Comment: The extraordinarily high reserve factor at the peak (15 percent used to be the benchmark with reliables) indicates the inability of wind and solar and batteries to compete on a reliable basis. Basically, planners are double making the grid, one politically correct and the other of life-or-death necessity.

This summer, the potential gap between energy demand and supply [in the state] could hit 3,500 megawatts. In California, 1 MW powers between 750 and 1,000 homes.

Comment: Crisis time in the not-so-Golden State?

Starting next summer, the state should have sufficient electricity supply under normal circumstances. But extreme events could create a demand surge and electricity supply shortage, planners said. In 2023, the power supply gap in those cases is 600 MW. In 2024, it rises to 2,700 MW. A year later, in 2025, the potential shortfall is 3,300 MW.

Comment: Yes, and …. Will they blame it on climate change?

Compounding the issue is that power plant retirements are expected to take away about 6,300 MW of supply by 2025. Those includes the planned retirement of the Diablo Canyon nuclear plant’s two generators in 2024 and 2025. The Newsom administration has asked the Department of Energy for help in getting federal funding that could delay the plant’s closure (Energywire, May 25).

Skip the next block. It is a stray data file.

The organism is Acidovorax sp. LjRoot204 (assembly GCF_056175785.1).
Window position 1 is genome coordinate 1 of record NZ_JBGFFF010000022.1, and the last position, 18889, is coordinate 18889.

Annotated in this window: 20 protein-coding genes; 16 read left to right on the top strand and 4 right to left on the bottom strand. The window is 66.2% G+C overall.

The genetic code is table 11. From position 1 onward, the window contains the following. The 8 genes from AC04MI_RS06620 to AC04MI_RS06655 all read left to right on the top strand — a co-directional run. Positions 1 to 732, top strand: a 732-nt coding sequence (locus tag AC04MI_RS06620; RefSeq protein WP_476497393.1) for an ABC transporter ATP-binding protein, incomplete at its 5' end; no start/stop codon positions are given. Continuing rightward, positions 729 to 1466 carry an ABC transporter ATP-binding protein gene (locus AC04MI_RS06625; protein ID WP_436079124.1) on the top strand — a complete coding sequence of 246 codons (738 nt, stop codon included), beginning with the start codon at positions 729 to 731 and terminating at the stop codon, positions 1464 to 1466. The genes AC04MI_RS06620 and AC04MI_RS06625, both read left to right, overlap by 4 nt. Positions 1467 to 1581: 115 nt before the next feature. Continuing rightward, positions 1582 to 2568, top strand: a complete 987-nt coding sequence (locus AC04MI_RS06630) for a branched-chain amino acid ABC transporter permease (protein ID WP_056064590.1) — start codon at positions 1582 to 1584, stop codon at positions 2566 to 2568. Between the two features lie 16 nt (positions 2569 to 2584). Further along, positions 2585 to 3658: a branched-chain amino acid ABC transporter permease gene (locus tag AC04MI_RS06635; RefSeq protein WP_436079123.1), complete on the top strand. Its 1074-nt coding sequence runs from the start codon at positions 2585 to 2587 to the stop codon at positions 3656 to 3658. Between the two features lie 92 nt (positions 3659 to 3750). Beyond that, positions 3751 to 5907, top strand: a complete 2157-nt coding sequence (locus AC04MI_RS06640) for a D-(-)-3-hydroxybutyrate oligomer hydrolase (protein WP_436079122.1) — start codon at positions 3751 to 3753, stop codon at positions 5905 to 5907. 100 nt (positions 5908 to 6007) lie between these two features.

Comment: What planned power plant retirements are premature? Are they not making money and if so, why? They are built with sunk costs, and every kilowatt hour of their capacity is needed.

Why federal (national taxpayer) funding to keep a needed supply source on line? Tell us about how wind and solar have ruined margins to make a sunk-cost asset such as Diablo Canyon uneconomic.

Blame Game

California Energy Commission spokesperson Lindsay Buckley said in an email that the agency recognizes “reliability challenges may lead to a short-term increase in greenhouse emissions in the electricity sector.”

“This is also occurring as a record-breaking amount of clean energy is planned to come online, lowering the net increase in emissions,” she said in an email.

Comment: That “clean energy” is causing shortages that requires dense, reliable mineral energies to get back into the picture in a big way.

Since the August 2020 rolling blackouts, the state has ordered utilities to procure 11,500 MW of power and accelerate generation projects, Buckley said. Battery storage capacity grew twentyfold in 2.5 years. State officials also installed emergency generators and delayed planned retirement dates for existing power plants.